Several Argentinian kayakers descended the ~30 km section betwen La Pasarela (P) and El Zampal (class V). There are no reported descents of the rest of the long remote Wilderness Grande or Upper Grande sections. Rocky Contos and Tomás Binimelis paddled much of the section in Oct2015. In Dec2016 the first full raft expedition group descended the first three sections of the river (SierraRios). The Lower Colorado has been descended by numerous individuals at times due to its easy nature and frequent access/proximity to Rincón de los Sauces and Veinticinco de Mayo.
Participants need no prior rafting experience as a raft passenger/paddler but everyone on the trip should be comfortable camping and have an easygoing attitude in order to get along with a diverse group on a multi-day trip for an extended period. All participants should be in good physical condition. We welcome competent boaters to paddle or row this river, but you need to have adequate and recent experience on comparably difficult rivers. If you are in charge of your own kayak or raft, you are responsible for what happens to you on the water and for the equipment you use. Every participant must sign a liability waiver.
Everyone joining SierraRios trips should have an interest in river conservation and help us on our mission to document the river further, talk to residents, and publicize the planned dams. You should plan to help facilitate the trip in any way possible, including transport of some gear down to the destination if necessary. You don't need to be bilingual but it is helpful and more fulfilling to communicate with local residents when we meet them.
The trip leader will have main authority when it comes to decisions for the group regarding river progress, camp, and other decisions affecting the group. If a participant has overestimated their ability to row or kayak, he/she may be mandated to ride on a raft, sit out days, and/or be assessed other penalties and in severely incompetent situations, not allowed on the multi-day part of the trip. Trip leader decisions can be vetoed by a majority vote of the group. Any participant always has the right to leave the trip if they so desire but refunds are at the discretion of the board.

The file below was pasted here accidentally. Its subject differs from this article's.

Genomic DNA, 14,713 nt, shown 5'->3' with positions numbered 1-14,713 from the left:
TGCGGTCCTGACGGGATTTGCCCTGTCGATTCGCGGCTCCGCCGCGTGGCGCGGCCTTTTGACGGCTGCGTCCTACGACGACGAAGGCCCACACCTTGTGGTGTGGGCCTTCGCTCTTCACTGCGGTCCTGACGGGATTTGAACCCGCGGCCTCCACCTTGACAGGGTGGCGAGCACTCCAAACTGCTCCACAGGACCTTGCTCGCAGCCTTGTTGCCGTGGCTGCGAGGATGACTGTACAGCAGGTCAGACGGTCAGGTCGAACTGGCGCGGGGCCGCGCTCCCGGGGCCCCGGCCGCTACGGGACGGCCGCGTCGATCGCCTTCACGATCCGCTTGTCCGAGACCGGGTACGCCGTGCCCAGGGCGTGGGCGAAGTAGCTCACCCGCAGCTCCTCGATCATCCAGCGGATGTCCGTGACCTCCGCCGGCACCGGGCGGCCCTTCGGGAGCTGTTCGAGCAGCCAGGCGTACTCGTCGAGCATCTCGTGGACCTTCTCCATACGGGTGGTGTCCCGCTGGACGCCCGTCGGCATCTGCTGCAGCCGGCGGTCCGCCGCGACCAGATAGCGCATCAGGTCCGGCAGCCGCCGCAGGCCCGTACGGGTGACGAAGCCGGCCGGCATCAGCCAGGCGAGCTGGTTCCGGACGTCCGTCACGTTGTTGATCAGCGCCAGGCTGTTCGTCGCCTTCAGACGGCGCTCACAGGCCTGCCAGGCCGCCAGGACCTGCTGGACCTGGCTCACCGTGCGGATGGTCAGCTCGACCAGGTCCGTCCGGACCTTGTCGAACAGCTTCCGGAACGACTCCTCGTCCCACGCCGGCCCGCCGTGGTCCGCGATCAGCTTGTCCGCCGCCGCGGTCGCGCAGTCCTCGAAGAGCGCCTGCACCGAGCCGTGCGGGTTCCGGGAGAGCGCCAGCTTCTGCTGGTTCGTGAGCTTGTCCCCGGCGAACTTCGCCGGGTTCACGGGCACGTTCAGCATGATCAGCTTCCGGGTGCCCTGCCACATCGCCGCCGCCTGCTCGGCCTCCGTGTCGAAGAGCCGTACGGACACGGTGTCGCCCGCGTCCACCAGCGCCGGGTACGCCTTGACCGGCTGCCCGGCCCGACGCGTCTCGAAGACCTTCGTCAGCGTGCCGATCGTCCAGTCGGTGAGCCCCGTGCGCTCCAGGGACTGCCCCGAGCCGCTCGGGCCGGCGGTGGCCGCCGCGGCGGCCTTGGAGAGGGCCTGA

DAMS and PETITION:
We encourage everyone to sign a PETITION stating that you do not support construction of a series of 5 dams called the "Portezuelo del Viento" project. The project is already contentious, and government leaders need to hear that there is growing support to keep the river free-flowing for recreational and environmental use. There is strong opposition from the people of the province of La Pampa, mainly because the project is located in the province of Mendoza and they are planning to diver t ~35 m3/s out of the river and into the neighboring Río Atuel drainage (flowing down to San Rafael). There has been a lot of publicity about the project starting late 2015 through now. Below you'll find some links to more information on the dams.
MENDOZA/SAN RAFAEL: Our main rendezvous will be San Rafael, located in Mendoza province. San Rafael is a 3hr drive to the southeast of the city of Mendoza and also in the main wine country. San Rafael has ~200,000 people, whileMendoza has roughly 1.1 million people in its metro area. The city of Mendoza is the capital of the eponymous province, known for its robust red wine often made from Malbec varietal grapes. Tourists to Mendoza or San Rafael often spend at least one day visiting wineries or other sites in the area (the Río Atuel is a popular day excursion close to San Rafael). Mendoza has an airport with service to Buenos Aires and Santiago, while San Rafael has service to Buenos Aires only.
Air travel: You might try booking your flight all the way through to Mendoza (MDZ) or San Rafael (AFA) - see www.kayak.com. But in general, international flights will generally land you in Santiago Chile (SCL) or Buenos Aires (BUE or EZE) and you might find better deals booking separately to one of these cities and then another local flight or bus. The Santiago-Mendoza flight is often very inexpensive (see SkyAirlines). The domestic flights from BUE-AFA or BUE-MDZ are more costly (see AerolineasArgentinas). Alternatively, a less costly but longer option is to take a bus from Santiago to Mendoza (7-8 hr; ~$25USD) or from Buenos Aires to Mendoza or San Rafael (14hr-16hr).
Grande-Colorado; 14 days
Day0 rendezvous in SanRafael; shopping; meet participants; Hotel Complejo Mi Sueño
Day1 to Grande put-in (270km paved + 70km dirt; 5hr); start rigging; car camp
Day2 Upper Grande: hike in Valle Hermoso; rig and launch; into Cajón Grande; km 0-15; 15 km class III-IV
Day3 Upper Grande: through Cajón's toughest rapids (IV); km 30-55; 25 km class IV
Day4 Upper Grande: gorgeous scenery and continuous II-III; camp Portazuelo del Viento; km 55-85; 30 km class III-IV
Day5 Upper Grande: hike to cerro PDV; to Bardas Blancas km 85-121; 36 km class III
Day6 Bardas Valley: optional excursion to Cueva La Bruja or paddle Bardas Valley section; km 101-161; 60 km class II
Day7 Wilderness Grande: portage LaPasarela(P); camp in gorge section; hike; (km 162-172); 10 km class III(P)
Day8 Wilderness Grande; hike and enjoy volcanic gorge; km 172-191; 20 km class III-IV
Day9 Wilderness Grande; arrive to and walk passengers around Zampal (V); km 191-211; 20 km class III-IV(V)
Day10 Wilderness Grande; narrows hike at camp; km 211-241; 30 km class III;
Day11 Wilderness Grande; to near Barrancas confluence; km 241-281; 40 km class II-III
Day12 Colorado; km 281-330; waterfall canyon hike; 49 km class II
Day13 Colorado; km 330-380; into more open terrain; possible take-out; 50 km class II
Day14 Colorado; km 380-410; Volcán Los Loros crater; to Rincón de los Sauces; dinosaurs; return San Rafael; 30 km class II
Some trips may be converted to Río Neuquén depending on flow and group.